In an orchestral score, I have several bars of quavers on D in the middle of the bass clef, and they all have tails down. That is the convention. But when I change the last bar to C naturals, the tails of the Ds all reverse. Out of interest – Why?
Check Engraving Options > Notes > Stems > Stem Directions. The explanation is included there.
I often prefer “Use default direction” because sometimes I disagree with the contextual algorithm.
Lillie: may I make a request?
would you consider taking pity on us poor colourblind people? at least as far as the documentation is concerned.
blue and purple… a nightmare for some of us. I see no difference between the two.
the same goes for red and green.
Even within Dorico, I have trouble with voices because of the default colour choices. I am always leery (actually terrified) of changing the colour of an item because it might cause me more confusion down the line.
maybe never have two similar colours (as in colours that are contentious for colourblind people) on the same staff?
While working with a piano reduction recently I had the worst time trying to differentiate which notes belonged to which voice or which staff (on a grand staff) because some of the choices were too similar for my eyes to see.
Sure I can take another look – I did change these fairly recently and tried to find two colours that were noticeably (to me at least) different from each other whilst not being too garish against staff lines. But it’s possible the current choice could well be improved.
let me give you some hints for someone like myself, who suffers from the more common form of colourblindness:
reds are always a problem. consider that any other colour contains a portion of red in it.
for example, purple is blue with red. if someone can’t see the red, then all that’s left is the blue portion. so putting a blue and a purple with the same density of blue together is guaranteed to cause problems.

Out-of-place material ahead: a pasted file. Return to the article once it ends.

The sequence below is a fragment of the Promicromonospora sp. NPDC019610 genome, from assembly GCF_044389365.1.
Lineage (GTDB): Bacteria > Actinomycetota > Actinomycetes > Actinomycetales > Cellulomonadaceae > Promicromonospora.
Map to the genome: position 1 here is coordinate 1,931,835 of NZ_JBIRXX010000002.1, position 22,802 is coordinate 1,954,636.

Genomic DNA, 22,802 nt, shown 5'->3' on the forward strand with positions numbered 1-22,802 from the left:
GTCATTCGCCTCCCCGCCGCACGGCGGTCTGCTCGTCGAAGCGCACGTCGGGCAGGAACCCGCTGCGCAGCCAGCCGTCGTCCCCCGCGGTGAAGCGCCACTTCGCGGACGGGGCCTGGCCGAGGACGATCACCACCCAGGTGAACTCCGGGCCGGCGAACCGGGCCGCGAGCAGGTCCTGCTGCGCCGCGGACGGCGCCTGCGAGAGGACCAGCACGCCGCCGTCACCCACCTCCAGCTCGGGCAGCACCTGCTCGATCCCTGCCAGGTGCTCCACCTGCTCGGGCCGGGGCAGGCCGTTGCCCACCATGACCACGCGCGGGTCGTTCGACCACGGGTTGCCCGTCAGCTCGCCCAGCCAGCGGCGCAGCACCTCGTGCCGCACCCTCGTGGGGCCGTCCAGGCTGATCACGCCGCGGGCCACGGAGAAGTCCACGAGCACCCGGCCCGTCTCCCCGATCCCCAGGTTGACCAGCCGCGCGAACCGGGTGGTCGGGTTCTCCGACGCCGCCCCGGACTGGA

on the other hand, a purple that has a very light blue content, will contrast well with a dark blue other voice. we can see two different shades of blue no problem.
avoid browns and greens.
Green is a basic colour that we can’t see (doesn’t register).
Brown contains green, and if I recall, some red as well.
so those two are best avoided one against the other. but brown in one voice, with blue in another is fine.
for red/green colourblind people, yellows are never an issue, BUT, oranges CAN be, as they are (again, if I recall correctly) simply yellow with a quantity of red in them.
This means that orange CAN become an issue when contrasted with a beige colour.
Ugh! I know, this is all very annoying and complicated.
I guess the important thing to remember is to at least use colours that have contrasting colour densities. light blue against dark blue. light brown against very dark brown. etc…
Checking one’s choice of colours with the Colour Contrast Analyser utility is very useful to see how people with various visual problems see a text.
“We have heard it said that when the noteheads are above the third line, the stems are turned down, and when below the third line, the steps are turned up; also that when notes are on the third line, the stems are turned up if the stem of the following note is up, or down if the next note is down. But really such rules cannot be consistently followed.”
William Gamble, “Music Engraving & Printing”, 1923.
I think I’m more aligned with Boosey’s house style on this issue.
I much prefer to ‘pair’ the stems in situations like this:
As Gamble suggests, it’s something to be done ‘by eye’, rather than by a set of rules.
Aesthetically I don’t mind the first bar, but when I read through it, my eye doesn’t pass cleanly left to right through the bar. I notice something is different with the upstem on the middle line and my eye returns to it. The second bar my eye tracks cleanly from left to right as I read the bar. As a performer I want the notation itself to be as invisible as possible, so I generally dislike anything that disrupts the left to right flow. Of course my own eye is influenced by years of notation proofreading so I fully acknowledge this may not be a universal experience, but I still prefer stems down on the middle line in this case.
I’m out of town so don’t have access to all my notation books, but I had a few excerpts saved on Flickr (probably for the Notat.io forum). Schirmer is in the stems down camp too.
Gould is context dependent IIRC.
Gardner Read is ambivalent, but says it’s more common to stem down; Ted Ross says some engravers go both ways but they should only go down. (If you’ll pardon the expression…)
And yet I still feel that sometimes it works better according to context. I’m sure I’ve seen more defences of variety.
I recall that we went into this one years ago and were told by someone at Sibelius (and I honestly cannot remember who) that stems of middle line notes always point down in instrumental music, and up in vocal music (presumably to avoid poking the lyrics in the eye!).
I observe the latter (vocal music) to be an Oxford house style, but not widely adopted.